Pneumonia Innovations Network Newsletter


CPAP innovations and pneumonia webinar

Our next Pneumonia Innovations Network webinar event will be held on Thursday, January 18, 2018 at 10AM EST. The webinar topic will be CPAP innovations and pneumonia. Join us for presentations by Mohammod Chisti: Non-invasive ventilation in managing childhood pneumonia: Bangladesh scenario
Eric McCollum: CPAP IMPACT (Improving Mortality for Pneumonia in African Children Trial) in Malawi
Patrick Wilson: Effectiveness of Continuous Positive Airway Pressure (CPAP) in Children with Undifferentiated Respiratory Distress in a Lower-Middle-Income Country

Webinar access details will be sent via email after the New Year. We hope you join us!

Mark your calendars

January 18, 2018
Pneumonia Innovations Network webinar event: CPAP innovations and pneumonia

A Comment from the Coordinator

We are currently working on developing a webpage for the PIN. We hope to have the website up and running early in 2018. Keep your eyes open for details soon to come!

Pneumonia Innovations Network Member and Partner Updates

Lifebox, oximetry innovation and pediatric pneumonia:

Pneumonia Innovations Network member Lifebox has been redesigning their highly regarded pulse oximeter, an instrument originally designed for safe surgery, so that it can be used to help detect pneumonia in small children. The new probe was presented at this year's WSPID Congress.

Find out more from Dr. Eric McCollum, pediatric pulmonologist at Johns Hopkins & one of the senior members of the #LifeboxPneumoniaInnovation team:

Articles and news

Predictors of pneumonia in lower respiratory tract infections: 3C prospective cough complication corhort study by Michael Moore, Beth Stuart, Paul Little, Sue Smith, Matthew J. Thompson, Kyle Knox, Anne van den Bruel, Mark Lown, David Mant

Published in the European Respiratory Journal 2017, Moore et. al. share the primary findings in their investigation of clinical features predictive of radiograph-confirmed pneumonia diagnoses in patients presenting with lower respiratory tract symptoms in routine primary care.

"The confirmation of pneumonia by radiography within 7;days of consultation is uncommon in adults presenting in primary care with LRTI 115 out of 28883 (0.4%). The significant independent predictors of pneumonia in those receiving a chest radiograph within 1;week of consultation were temperature >37.8°C, crackles on auscultation, oxygen saturation <95% and pulse >100·min–1. Most patients with pneumonia (99/115, 86.1%) exhibited at least one of these four clinical signs. The positive predictive value of having at least one sign was 20.2% (95% I17.3–23.1)."

Read the full article at:

Clinical signs accurately identify pneumonia, study suggests, a comment by Jennifer Garcia and published November 29, 2017 is also available.

"Four clinical variables may help in identifying patients with pneumonia in primary care settings ... The authors note that previous studies have found fever, crackles, and elevated pulse rate to be predictors for the presence of pneumonia. However, unlike the current best diagnostic model, the presence of a runny nose was not found to be significant in the present study. In contrast, the addition of pulse oximetry has demonstrated clinical utility in previous retrospective studies in the primary care setting."

Read the full comment here:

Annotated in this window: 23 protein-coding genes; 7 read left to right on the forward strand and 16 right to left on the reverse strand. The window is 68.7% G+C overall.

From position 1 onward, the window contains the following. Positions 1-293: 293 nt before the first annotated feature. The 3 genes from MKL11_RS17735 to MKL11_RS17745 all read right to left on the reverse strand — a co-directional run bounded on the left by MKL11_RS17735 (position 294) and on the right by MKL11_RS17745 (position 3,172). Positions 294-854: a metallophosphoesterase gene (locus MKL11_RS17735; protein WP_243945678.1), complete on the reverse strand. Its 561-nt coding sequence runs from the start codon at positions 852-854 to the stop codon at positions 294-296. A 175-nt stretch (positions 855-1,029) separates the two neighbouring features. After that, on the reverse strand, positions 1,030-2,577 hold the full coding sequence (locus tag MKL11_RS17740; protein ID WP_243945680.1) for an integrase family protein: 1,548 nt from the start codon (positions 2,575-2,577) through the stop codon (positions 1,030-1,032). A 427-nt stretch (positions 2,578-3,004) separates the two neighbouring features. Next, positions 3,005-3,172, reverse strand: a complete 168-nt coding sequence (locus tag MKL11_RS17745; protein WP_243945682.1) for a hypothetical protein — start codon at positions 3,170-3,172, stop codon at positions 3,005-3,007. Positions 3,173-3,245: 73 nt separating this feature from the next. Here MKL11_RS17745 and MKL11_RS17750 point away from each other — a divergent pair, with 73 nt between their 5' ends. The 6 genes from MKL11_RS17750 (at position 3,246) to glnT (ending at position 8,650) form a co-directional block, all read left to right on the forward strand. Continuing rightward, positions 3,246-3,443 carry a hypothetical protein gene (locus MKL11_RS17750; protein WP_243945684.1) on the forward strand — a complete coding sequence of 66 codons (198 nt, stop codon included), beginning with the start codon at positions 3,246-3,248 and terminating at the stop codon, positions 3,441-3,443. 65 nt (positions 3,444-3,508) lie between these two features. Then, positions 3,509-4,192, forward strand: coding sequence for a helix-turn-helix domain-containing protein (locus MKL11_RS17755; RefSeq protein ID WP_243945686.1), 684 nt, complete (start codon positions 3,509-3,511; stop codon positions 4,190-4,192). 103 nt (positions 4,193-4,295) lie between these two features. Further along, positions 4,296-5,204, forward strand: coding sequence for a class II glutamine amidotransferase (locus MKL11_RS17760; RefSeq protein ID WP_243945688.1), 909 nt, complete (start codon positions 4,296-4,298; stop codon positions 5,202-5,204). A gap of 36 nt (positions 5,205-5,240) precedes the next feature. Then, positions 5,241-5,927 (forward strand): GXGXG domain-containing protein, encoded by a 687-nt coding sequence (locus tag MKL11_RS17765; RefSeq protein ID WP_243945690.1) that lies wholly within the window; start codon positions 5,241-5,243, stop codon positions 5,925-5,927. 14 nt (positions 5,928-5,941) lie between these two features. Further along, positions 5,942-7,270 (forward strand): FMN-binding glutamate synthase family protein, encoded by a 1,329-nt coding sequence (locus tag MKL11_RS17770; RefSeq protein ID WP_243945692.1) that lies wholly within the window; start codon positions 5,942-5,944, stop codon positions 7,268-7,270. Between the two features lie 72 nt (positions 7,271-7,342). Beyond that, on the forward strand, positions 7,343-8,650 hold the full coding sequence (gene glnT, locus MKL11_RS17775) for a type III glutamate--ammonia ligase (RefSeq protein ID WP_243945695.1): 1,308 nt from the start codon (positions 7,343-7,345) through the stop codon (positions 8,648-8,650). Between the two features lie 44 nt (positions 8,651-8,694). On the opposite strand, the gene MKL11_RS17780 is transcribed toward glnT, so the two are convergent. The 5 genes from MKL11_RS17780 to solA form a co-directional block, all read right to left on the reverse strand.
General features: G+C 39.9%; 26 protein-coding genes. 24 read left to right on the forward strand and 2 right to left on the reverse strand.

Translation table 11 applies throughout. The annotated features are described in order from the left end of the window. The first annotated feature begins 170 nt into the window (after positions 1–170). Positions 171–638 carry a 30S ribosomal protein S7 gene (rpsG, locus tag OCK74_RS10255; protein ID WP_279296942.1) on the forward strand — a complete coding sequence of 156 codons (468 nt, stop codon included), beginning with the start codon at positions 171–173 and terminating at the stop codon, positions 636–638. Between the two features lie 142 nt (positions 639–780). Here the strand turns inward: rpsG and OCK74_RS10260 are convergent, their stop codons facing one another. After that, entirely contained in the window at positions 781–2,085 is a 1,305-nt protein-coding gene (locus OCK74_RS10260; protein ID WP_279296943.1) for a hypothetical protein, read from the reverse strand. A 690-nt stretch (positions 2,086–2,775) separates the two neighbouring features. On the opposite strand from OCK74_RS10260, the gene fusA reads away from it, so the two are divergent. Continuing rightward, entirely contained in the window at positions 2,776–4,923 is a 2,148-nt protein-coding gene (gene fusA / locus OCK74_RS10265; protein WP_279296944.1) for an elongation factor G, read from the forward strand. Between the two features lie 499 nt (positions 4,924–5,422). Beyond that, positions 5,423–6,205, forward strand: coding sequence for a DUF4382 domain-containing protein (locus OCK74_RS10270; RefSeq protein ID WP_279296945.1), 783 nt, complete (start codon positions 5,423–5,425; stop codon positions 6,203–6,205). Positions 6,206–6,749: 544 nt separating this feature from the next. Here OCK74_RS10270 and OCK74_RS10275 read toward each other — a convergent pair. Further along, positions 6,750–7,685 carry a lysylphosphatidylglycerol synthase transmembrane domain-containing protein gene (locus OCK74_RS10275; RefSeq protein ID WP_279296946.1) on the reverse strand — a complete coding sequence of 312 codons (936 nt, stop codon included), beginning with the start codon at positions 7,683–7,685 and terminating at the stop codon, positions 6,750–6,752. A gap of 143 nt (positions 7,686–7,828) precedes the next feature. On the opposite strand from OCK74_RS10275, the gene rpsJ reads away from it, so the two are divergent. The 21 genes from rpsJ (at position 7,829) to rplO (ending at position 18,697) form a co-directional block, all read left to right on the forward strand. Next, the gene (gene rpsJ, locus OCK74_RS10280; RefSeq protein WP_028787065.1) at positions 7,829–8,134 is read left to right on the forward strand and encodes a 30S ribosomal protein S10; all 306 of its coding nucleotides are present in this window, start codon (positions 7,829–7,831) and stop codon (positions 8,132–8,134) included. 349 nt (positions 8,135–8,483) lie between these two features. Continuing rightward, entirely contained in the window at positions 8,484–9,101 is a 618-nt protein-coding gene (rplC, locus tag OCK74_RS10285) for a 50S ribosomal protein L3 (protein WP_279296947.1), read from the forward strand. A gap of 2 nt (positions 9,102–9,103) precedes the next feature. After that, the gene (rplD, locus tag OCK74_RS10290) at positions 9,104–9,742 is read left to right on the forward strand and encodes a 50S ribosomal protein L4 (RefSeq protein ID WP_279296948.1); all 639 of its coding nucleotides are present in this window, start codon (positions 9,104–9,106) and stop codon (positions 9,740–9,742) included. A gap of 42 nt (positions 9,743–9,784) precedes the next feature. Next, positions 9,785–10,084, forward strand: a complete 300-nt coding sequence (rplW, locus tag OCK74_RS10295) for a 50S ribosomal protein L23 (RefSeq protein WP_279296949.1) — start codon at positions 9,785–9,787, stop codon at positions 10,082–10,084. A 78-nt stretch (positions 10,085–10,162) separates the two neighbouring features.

Appropriateness of clinical severity classification of new WHO childhood pneumonia guidance: a multi-hospital, retrospective, cohort study by Ambrose Agweyu, PhD, Richard J Lilford, PhD, and Mike English, MD

A multi-hospital, retrospective cohort study by Ambrose Agweyu et. al. assesses whether some children categorized as eligible for outpatient treatment have a risk of death warranting their treatment in hospital."In settings of high mortality, WAZ less than 3 SD or any degree of pallor among children with non-severe pneumonia was associated with a clinically important risk of death. Our data suggest that admission to hospital should not be denied to children with these signs and we urge clinicians to consider these risk factors in addition to WHO criteria in their decision making." Read the full article at:

Also see Kim Mulholland's follow-up commentary, Problems with the WHO guidelines for management of childhood pneumonia, which identifies the urgent need for the review and revision of the current WHO/IMCI pneumonia case management strategy:" Of the children who died, at least 322 (39%) would have been classified by WHO as having non-severe pneumonia requiring home treatment by the 2013 revision. These children actually did die despite inpatient treatment, but the fact that the WHO IMCI revision would have sent them home raises very serious questions ... The study by Agweyu and colleagues gives some indication of the potentially serious consequences of this policy change." Read the commentary at:

Effect of procalcitonin-guided antibiotic treatment on mortality in acute respiratory infections: a patient level meta-analysis, The Lancet Infectious Diseases, January 2018

Earlier this year, the use of procalcitonin in guiding antibiotic therapy for patients with acute respiratory infections was approved by the US Food and Drug Administration. To assess the safety of procalcitonin-guided treatments with ARI in different clinical settings, Prof. Philipp Schuetz, et al. conducted a meta-analysis of 26 randomized controlled trials. "Widespread implementation of procalcitonin protocols in patients with acute respiratory infections thus has the potential to improve antibiotic management with positive effects on clinical outcomes and on the current threat of increasing antibiotic multiresistance."

Read the full article here:

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Saturday, 18 January 2020